Broken Fiction by Marlene Kadar

Part fiction, part memoir, part diary, part blank verse: what is Broken Fiction, exactly? This was a question I kept asking myself as I read it. Marlene Kadar plays with genre and form skillfully, blending everything together into an odd collection of short entries, mostly in non-chronological order. Broken Fiction is a form of autofiction, using pieces from Kadar’s life and blending them with fiction, scholarly work, and poetry. Some of Broken Fiction is real, and some is not. Whatever is and isn’t real doesn’t matter, because Kadar’s emotions and impressions of each moment chronicled in this book strike so very real.

Broken Fiction challenges its readers to think outside the frame of the book, seeking to be in conversation with other writings.”

The flip side to Broken Fiction is that this is clearly a book written by an academic. If you’re familiar with the tone of most academic writing, you’ll recognize this instantly. I (a librarian who reads research articles every single day) am not put off by that, but it does make Broken Fiction somewhat inaccessible for those who aren’t familiar with the conventions of academic writing. Kadar is an excellent writer, and so it’s a pleasure to read, but the text is littered with citations and notes leading to additional readings. Broken Fiction challenges its readers to think outside the frame of the book, seeking to be in conversation with other writings.

Broken Fiction is largely about illness, detailing the narrator’s journey with lymphoma, looking at illness through multiple lenses. Kadar uses pictures from her life liberally within the text, to illustrate her point in certain passages. (Side note: I very much appreciate the photos being printed in colour – this is an overlooked choice in the design of a book!) In dealing with her own illness, the narrator explores her memories, dealing with grief about her illness, but also the passage of time, the loss of family members, and the loss of different stages of life. It’s a highly introspective book, very experimental, and forces you to sit with the uncomfortable moments Kadar writes about.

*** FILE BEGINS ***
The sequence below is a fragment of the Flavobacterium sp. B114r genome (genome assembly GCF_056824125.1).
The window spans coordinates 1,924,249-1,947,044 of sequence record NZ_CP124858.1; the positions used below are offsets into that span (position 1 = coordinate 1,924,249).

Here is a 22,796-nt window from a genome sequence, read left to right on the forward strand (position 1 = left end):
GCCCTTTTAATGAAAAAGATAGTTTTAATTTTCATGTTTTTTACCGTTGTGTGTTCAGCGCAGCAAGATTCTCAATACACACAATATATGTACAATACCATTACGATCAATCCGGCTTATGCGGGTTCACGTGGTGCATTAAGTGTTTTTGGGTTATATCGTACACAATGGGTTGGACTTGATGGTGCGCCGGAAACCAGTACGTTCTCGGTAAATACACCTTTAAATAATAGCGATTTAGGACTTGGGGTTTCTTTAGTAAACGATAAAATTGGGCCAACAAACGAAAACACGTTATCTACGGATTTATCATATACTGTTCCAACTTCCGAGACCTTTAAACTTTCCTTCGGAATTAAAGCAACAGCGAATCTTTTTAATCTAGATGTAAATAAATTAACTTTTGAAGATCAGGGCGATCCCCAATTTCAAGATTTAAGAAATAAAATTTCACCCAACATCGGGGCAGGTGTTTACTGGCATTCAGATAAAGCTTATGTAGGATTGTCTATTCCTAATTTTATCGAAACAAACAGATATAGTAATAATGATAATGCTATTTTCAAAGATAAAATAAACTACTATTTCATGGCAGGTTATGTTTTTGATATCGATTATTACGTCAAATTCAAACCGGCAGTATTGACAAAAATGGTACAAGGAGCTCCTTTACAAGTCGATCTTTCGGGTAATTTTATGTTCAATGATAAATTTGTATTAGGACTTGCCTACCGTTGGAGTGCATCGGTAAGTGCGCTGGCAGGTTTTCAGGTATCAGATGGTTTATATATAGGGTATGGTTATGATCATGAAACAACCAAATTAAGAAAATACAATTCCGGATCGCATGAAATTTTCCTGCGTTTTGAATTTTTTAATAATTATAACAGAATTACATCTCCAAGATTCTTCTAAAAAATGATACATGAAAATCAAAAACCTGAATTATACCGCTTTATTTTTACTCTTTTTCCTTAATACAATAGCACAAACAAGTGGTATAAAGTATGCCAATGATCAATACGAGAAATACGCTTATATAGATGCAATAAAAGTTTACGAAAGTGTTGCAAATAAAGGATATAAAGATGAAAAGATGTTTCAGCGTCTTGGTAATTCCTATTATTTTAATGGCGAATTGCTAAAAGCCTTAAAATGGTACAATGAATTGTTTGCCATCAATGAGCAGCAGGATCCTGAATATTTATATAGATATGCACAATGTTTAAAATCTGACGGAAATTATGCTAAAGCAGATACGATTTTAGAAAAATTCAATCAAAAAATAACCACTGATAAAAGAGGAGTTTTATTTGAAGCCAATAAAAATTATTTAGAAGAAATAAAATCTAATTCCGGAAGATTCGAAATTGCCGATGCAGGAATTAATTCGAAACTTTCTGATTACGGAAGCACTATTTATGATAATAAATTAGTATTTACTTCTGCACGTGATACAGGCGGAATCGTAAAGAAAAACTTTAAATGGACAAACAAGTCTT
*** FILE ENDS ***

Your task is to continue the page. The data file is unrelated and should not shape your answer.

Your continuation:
This book is strange, but also deeply thoughtful and open. The quality of writing is strong, and centring it in communication with other writing lends it a community feeling – Kadar does not seek to position her work by itself, but as part of a literary tradition. It will be difficult for those who don’t often engage with academic writing, because Kadar’s background as an academic does bleed through the writing. However, taking the time to wander through Broken Fiction will leave you with an appreciation for all of the things Kadar brings together in this book, so cohesively.

About the Author

Marlene Kadar is a writer who lives in Toronto. She is also Professor Emerita and Senior Scholar in the Department of Humanities, and in the School of Gender, Sexuality and Women’s Studies at York University. Marlene Kadar is the Founding Editor and Co-editor of the Life Writing Series at Wilfrid Laurier University Press, and the Literary Editor of Canadian Woman Studies.

  • Publisher ‏ : ‎ Inanna Publications (May 16 2023)
  • Language ‏ : ‎ English
  • Paperback ‏ : ‎ 208 pages
  • ISBN-10 ‏ : ‎ 1771339454
  • ISBN-13 ‏ : ‎ 978-1771339452